Prisoners in Their Own Country

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During the second World War, the US considered Japanese-Americans enemies of the state, and they were widely thought to all be spies.

During the second World War, the US considered Japanese-Americans enemies of the state, and they were widely thought to all be spies. The Japanese-Americans were rounded up and forced into “Internment Camps”. To learn more about this we went to the History Colorado Museum in downtown Denver, and viewed their extensive exhibit. In the exhibit, “Amache”, we were given a view into the life of these people in the internment camps.

The name “camp” was “Kind of a euphemism, in a way,” tour guide B. Erin Cole explained to us. The camps were really more like military bases. There were 10 camps throughout  the US west, in states such as California, Nevada, Arizona, Wyoming, and Arkansas, although the Amache-Granada Camp was located in our very own Colorado, southeast of Denver.

The camp was open and running from 1942 to 1945. ⅔ of all Japanese in the camps were American citizens. They were in very uncomfortable circumstances, so to cope with the situation, the Japanese within the camp tried to imitate their former homes and schools. The Japanese-Americans were forced to hurriedly pack a maximum of two suitcases before leaving. This included their clothing as well as any personal items such as pictures, toys, and anything else they may have wanted to tote with them.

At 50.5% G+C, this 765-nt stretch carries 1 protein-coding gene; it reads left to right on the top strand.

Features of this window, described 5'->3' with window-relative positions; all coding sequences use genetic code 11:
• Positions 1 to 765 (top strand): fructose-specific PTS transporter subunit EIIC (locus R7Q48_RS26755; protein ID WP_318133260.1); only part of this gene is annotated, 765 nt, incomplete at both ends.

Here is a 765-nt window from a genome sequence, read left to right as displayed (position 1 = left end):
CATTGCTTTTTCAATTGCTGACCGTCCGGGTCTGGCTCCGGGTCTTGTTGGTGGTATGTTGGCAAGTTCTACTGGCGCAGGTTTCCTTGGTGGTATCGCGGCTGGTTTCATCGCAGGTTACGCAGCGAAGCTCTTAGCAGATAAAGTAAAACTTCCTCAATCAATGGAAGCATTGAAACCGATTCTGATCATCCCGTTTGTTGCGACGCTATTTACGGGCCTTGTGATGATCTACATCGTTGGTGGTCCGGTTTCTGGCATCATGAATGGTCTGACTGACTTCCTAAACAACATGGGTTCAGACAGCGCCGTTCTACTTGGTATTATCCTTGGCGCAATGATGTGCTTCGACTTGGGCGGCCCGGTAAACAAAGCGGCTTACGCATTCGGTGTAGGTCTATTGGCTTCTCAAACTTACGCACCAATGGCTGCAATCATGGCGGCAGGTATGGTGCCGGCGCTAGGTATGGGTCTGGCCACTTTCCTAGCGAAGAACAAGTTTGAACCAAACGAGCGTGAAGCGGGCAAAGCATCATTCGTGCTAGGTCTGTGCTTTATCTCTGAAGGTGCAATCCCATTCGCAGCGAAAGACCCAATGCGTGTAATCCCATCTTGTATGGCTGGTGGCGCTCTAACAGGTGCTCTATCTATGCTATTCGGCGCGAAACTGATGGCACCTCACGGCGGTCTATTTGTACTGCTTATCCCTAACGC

Originally, the youth of this relocation center were not permitted to attend school, as the Americans of the time viewed the action as aiding the enemy. However, their hearts softened as they realized that, whether or not their parents were spies, the children were, by nature, innocent. Soon, the children in the internment camp were allowed a kindergarten, elementary school, middle school, and high school. College, however was still restricted.

The Amache internment camp was shut down in 1945, and in the coming years was mostly demolished. When Ronald Reagan was elected president, he gave the newly freed Japanese a large sum of reparation money. $20,000 and an official government note of apology, to be exact. However, many who were affected by the creation and implementation of these camps refused to accept the money, as they believed that doing so would “let the government off the hook”, so to speak.  The Colorado History museum is open 7 days a week, and offers many different exhibits.